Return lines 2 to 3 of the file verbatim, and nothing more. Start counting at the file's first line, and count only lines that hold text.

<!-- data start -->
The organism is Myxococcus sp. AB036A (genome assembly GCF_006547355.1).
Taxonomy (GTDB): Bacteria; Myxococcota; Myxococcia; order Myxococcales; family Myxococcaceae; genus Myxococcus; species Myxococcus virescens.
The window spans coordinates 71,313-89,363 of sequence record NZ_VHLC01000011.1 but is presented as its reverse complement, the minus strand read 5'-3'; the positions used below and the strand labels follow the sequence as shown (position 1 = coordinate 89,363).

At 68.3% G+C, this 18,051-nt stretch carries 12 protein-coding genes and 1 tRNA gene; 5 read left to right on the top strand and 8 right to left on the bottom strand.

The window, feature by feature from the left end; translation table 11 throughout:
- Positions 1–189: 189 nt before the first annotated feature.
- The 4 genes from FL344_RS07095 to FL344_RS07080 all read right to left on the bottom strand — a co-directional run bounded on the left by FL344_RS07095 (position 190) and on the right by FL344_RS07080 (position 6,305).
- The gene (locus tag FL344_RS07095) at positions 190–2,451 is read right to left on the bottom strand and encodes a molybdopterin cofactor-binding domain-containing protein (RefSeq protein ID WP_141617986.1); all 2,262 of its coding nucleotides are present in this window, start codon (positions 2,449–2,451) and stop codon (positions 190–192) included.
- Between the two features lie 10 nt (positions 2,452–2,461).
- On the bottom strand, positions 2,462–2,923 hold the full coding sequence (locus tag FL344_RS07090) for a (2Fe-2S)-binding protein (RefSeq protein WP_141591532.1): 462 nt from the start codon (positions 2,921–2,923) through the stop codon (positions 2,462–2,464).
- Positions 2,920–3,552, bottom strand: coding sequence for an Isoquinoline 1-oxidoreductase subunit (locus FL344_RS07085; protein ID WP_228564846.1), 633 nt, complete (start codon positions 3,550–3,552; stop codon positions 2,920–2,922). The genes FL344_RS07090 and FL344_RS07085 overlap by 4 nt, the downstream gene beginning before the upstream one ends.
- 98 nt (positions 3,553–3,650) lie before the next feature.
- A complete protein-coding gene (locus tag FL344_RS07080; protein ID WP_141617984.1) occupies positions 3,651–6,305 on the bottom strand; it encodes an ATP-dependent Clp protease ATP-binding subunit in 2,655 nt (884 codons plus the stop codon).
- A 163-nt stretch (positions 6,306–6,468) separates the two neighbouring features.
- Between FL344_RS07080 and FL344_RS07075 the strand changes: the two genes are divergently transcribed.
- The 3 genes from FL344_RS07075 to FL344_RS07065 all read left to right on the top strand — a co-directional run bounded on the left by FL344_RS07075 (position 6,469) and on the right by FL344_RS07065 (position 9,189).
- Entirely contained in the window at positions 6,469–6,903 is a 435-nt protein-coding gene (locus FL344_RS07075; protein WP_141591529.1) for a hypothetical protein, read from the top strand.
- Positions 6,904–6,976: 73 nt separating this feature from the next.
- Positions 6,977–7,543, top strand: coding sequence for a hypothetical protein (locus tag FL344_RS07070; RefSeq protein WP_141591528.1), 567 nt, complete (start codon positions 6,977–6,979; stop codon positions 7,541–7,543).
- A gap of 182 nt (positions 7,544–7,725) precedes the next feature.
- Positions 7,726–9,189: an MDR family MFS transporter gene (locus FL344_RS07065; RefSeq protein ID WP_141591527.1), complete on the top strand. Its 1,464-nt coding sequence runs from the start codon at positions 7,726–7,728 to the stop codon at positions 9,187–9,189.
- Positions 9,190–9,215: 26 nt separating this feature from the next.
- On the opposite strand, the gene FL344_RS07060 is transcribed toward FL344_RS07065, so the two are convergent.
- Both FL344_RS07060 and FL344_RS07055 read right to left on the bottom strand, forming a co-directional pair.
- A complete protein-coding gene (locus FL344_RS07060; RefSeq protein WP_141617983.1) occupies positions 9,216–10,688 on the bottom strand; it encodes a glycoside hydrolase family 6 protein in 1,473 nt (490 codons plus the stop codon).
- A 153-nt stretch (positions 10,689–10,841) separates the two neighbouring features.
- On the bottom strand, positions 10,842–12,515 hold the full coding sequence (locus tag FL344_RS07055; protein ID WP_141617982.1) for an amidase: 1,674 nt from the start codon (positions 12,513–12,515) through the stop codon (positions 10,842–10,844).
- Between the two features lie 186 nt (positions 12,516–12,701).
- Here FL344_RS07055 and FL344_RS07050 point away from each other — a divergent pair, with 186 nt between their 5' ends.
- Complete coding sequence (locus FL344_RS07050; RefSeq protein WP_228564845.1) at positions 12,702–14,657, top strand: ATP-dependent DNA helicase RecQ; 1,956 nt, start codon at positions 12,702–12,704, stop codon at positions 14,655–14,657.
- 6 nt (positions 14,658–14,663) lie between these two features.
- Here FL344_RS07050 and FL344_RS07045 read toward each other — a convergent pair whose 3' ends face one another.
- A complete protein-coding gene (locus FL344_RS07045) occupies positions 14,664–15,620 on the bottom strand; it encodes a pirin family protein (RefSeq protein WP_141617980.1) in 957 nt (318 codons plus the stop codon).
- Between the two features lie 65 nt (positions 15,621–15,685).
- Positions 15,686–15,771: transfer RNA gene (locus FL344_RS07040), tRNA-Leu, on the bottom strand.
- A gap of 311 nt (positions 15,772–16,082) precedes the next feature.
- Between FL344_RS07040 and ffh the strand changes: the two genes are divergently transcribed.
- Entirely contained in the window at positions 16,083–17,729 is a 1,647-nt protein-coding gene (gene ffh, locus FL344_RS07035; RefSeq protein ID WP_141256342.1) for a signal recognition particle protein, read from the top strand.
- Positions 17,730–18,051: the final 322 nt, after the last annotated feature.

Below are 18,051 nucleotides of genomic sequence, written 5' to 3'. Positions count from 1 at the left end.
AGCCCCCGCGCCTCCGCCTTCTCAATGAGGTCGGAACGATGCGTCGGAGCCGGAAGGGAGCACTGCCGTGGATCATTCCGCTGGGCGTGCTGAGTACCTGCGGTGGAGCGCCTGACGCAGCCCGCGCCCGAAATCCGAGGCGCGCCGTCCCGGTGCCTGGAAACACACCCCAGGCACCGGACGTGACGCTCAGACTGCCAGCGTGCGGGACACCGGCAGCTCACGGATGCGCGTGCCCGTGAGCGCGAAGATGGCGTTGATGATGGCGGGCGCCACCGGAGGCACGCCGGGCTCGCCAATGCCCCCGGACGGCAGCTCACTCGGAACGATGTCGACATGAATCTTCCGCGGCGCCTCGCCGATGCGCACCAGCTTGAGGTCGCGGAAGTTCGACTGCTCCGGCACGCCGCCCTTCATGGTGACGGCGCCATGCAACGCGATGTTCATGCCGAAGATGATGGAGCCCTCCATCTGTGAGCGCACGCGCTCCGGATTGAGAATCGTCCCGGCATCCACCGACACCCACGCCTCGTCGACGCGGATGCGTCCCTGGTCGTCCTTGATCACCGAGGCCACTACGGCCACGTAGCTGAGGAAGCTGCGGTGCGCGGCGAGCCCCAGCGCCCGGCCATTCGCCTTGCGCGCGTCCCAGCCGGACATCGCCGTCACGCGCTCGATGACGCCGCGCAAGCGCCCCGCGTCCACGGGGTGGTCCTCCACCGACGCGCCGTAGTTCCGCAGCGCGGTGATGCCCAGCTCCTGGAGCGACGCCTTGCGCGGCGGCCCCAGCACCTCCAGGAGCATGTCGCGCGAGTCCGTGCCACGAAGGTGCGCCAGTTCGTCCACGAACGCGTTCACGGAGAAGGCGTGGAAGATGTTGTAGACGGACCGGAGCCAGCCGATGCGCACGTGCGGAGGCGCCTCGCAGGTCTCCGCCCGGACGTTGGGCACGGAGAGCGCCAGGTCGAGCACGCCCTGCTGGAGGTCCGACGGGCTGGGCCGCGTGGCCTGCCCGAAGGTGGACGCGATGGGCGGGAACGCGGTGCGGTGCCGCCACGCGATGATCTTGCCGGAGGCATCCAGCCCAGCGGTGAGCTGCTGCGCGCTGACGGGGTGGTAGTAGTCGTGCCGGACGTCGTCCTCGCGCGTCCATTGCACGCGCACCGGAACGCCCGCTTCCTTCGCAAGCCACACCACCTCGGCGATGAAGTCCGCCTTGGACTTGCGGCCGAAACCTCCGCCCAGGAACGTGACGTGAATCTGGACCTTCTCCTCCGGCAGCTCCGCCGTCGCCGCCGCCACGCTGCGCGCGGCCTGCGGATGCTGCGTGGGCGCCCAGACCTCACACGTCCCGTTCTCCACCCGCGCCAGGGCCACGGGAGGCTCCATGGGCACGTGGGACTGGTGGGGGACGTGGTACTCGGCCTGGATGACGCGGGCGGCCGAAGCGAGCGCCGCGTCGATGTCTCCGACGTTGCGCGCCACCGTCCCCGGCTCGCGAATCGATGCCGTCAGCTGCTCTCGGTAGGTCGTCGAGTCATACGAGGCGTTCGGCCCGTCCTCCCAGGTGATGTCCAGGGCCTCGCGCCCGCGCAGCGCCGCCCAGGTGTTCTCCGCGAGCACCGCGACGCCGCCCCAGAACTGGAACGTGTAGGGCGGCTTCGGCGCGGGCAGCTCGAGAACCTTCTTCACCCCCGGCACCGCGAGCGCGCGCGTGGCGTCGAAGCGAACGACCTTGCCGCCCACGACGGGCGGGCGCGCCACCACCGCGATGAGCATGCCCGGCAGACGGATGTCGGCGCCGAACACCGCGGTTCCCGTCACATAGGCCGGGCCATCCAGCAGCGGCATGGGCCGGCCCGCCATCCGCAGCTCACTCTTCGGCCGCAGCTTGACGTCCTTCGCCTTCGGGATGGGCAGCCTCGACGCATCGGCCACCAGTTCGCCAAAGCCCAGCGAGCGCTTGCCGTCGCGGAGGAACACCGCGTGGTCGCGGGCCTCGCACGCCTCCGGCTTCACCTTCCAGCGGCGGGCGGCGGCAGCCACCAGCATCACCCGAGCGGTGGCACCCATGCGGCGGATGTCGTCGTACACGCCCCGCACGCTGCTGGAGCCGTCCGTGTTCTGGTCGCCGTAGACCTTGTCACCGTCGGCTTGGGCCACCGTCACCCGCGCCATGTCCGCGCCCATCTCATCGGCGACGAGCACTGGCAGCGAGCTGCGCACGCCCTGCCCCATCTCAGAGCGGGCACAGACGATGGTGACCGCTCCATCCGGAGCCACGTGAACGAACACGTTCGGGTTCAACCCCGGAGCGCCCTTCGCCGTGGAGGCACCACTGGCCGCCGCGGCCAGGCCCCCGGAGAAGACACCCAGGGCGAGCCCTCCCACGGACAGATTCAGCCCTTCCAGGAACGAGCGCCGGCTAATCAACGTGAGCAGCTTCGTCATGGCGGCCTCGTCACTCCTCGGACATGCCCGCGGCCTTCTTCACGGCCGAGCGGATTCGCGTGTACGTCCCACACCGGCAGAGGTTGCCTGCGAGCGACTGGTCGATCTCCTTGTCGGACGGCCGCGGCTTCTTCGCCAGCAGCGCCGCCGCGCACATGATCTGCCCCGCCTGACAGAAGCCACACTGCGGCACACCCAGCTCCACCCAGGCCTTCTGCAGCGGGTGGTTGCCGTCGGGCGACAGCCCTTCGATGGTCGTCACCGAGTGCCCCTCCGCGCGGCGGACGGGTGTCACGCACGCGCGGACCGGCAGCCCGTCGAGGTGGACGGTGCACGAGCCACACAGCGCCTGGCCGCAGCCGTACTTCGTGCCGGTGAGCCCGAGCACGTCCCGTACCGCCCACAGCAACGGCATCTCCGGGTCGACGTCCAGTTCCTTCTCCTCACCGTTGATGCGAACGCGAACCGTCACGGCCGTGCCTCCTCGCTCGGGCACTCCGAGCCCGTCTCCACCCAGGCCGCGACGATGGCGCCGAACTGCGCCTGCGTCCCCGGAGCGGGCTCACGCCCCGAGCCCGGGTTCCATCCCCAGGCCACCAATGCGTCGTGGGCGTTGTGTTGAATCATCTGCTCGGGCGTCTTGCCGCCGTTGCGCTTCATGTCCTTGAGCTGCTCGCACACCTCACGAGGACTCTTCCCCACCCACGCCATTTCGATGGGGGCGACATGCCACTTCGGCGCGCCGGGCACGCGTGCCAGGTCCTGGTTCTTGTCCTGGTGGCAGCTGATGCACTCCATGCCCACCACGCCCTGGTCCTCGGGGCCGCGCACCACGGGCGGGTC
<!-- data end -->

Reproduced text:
Taxonomy (GTDB): Bacteria; Myxococcota; Myxococcia; order Myxococcales; family Myxococcaceae; genus Myxococcus; species Myxococcus virescens.
The window spans coordinates 71,313-89,363 of sequence record NZ_VHLC01000011.1 but is presented as its reverse complement, the minus strand read 5'-3'; the positions used below and the strand labels follow the sequence as shown (position 1 = coordinate 89,363).